Villains help create heroes. Sometimes, even superheroes.

Mogambo. Gabbar Singh. Hannibal Lecter. Shakaal. Lord Voldemort. Dr. Dang. Kancha. Freddy Krueger. Raavan. Duryodhana.

Names that we could easily resonate with, when thinking of iconic villains. Irrespective of which generation you belong to, it’s impossible to not come across these negative characters, even today (yeah attribute it to content shock!).

But did you ever think that these so called negative ‘role-models’ were actually designed so as to make another individual look better, in comparison? Maybe even more godly than these mere mortals, who always walked the wrong side.

Do we do this in our everyday life’s – for our relationships, at work, our friendships? The idea of moving on to someone better, means that the current one should be blacklisted – same rule applied professionally and personally.

Why is it difficult to say – you are damn good, but I still wish to chose differently! That is all, no reasoning beyond that. Maybe because we ask for reasons or what went wrong, is when this planet begins to shun the past for the desire of a brighter future.

Well in reality, it need not be like this. It can simply be a choice made because you have been evolving. People are not born villains or heroes, they are a result of situations and circumstances around them.

As communication professionals, we should be able to stand up for what we did, how we learned from the tough times and that’s why our strategy is far more sound now (we all do better eventually). In order to make the current initiative a superhero, don’t negate the effort that went into growing a brand all these years. Learn, accommodate, and reboot!

For many – Joker – is not a villain, but a result or victim of circumstances that worked against him. Many even love – Crime Master Gogo – and could never bucket him as a ruthless negative character. Simply because he had humor to his side. Even today, I cant decide which is the negative team in X Men (I understand the movie, just cant lay a finger on right or wrong!).

Perspectives? Distinct way to look at something? Fact that villains are a myth?

Let’s not tax those grey cells. But exactly use this as your weapon for the next campaign. Think through a new perspective for the same age-old problem. Those shades of grey (no pun intended) in a campaign couldn’t get a more opportune time to innovate, than now. British Petroleum, also known as BP, is a commendable example on how they shape their century of experience into a beautiful growth story. Just change the lens.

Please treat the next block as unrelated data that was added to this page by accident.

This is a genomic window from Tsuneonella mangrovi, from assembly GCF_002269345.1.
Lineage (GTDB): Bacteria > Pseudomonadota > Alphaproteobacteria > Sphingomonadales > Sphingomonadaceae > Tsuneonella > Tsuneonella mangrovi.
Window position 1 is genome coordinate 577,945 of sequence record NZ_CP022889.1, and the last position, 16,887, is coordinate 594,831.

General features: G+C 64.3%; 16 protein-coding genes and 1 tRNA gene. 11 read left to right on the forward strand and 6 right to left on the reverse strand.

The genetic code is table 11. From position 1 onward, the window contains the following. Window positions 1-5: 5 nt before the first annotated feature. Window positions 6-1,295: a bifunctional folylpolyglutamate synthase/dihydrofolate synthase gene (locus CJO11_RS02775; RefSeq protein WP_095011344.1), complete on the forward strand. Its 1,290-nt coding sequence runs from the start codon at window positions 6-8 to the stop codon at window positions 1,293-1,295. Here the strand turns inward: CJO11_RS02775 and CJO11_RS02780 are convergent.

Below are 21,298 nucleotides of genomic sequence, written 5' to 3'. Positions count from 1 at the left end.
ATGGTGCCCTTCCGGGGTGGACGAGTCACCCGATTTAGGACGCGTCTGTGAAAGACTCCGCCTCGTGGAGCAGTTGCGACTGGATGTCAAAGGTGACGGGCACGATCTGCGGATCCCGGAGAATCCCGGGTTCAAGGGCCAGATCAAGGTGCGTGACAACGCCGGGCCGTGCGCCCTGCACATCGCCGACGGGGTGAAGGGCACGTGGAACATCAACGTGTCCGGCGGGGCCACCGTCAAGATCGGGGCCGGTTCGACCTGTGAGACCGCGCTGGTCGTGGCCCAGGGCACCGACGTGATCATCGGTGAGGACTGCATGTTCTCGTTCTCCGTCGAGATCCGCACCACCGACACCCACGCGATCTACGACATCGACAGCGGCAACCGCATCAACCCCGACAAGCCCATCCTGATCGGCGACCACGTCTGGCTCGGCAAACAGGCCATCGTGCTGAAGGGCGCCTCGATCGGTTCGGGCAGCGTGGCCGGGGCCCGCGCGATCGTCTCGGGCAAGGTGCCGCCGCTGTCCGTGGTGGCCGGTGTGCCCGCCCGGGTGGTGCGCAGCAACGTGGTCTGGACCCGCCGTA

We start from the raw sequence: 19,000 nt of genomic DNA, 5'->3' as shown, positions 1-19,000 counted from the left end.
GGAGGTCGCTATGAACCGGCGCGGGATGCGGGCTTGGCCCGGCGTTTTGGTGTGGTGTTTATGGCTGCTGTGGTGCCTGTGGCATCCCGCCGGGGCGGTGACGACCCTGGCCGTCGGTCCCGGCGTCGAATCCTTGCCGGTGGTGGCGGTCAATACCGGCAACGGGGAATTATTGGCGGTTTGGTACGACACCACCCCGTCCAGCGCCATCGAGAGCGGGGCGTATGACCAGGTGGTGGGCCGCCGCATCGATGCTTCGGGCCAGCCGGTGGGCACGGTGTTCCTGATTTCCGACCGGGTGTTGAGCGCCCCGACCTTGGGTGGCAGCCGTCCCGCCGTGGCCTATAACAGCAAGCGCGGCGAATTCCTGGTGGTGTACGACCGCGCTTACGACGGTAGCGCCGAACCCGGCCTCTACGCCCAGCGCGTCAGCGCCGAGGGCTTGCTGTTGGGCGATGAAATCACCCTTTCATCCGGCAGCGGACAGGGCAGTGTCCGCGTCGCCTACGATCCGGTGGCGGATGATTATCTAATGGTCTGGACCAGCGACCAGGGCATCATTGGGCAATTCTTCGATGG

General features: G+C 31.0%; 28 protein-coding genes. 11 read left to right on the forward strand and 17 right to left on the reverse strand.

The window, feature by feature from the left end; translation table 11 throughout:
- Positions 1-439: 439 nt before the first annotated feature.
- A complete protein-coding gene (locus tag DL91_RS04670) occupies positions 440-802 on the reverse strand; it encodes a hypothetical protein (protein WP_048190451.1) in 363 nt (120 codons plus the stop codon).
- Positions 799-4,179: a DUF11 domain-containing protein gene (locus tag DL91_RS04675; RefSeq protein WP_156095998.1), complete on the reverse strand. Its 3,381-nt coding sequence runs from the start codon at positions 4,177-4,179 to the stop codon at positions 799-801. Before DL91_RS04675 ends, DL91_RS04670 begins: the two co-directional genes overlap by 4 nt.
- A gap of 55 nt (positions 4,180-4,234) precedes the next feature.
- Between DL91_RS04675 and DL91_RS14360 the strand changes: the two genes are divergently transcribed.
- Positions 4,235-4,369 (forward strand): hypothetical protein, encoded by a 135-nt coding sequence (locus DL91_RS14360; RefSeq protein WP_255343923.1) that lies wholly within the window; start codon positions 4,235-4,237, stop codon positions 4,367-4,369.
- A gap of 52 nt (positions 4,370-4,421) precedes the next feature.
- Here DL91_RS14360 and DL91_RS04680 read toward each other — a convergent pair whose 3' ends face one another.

Believe it or not, Raavan is my favorite mythological character. There are so many stories to his existence and reasoning for why he did, what he did. I just can’t stop sharing that he was one of the most intelligent characters from the era of Ramayan. Infact he was an authentic leader who bothered to provide for his people (ask me later on all the books I read about him!). And yet he was enumerated as “the man” who abducted a goddess and caused trauma to the gods! Probably, the gods needed an excuse or knew very well that their God ain’t that strong, so let’s go destroy an intelligent man, under the garb of him being a villain! Read that again, it’s something that women in India often suffer from (more on this some other time).

So, find out the Ram and Raavan in your brand story. Instead of dispersing them into the buckets of black and white, figure out the strengths that you could play on, to build a stronger brand narrative. Sometimes, one needs more voices, beyond just one leader or CEO, to curate a story. That’s been my learning.

Just as there is Yin and Yang, there will always be heroes and villains. The only thing we need to do is not create villains out of people, because they are stronger and better than us. Yes, how I wish such practical and realistic things! Maybe they are impossible, there’s no harm in making a beginning with our thoughts.

“Someday someone will break you so badly that you’ll become unbreakable” – The Joker!

The views and opinions published here belong to the author and do not necessarily reflect the views and opinions of the publisher.

Pooja Trehan
Pooja Trehan, VP, Communications & Public Policy.

Building brands through story-telling is what keeps me going! Having spent 18years in this industry, I am far more excited to experiment on what's next to unlearn. Worked with industries across FMCG, Oil & Gas, Technology, Fashion, Telecom, Media House, F&B and now Sports, my curiosity to craft a narrative only gets deeper. Marathons, Black Coffee, learning about Scotch and Malts, reading everything i can, travelling, are few of other personal passions that I happily pursue.

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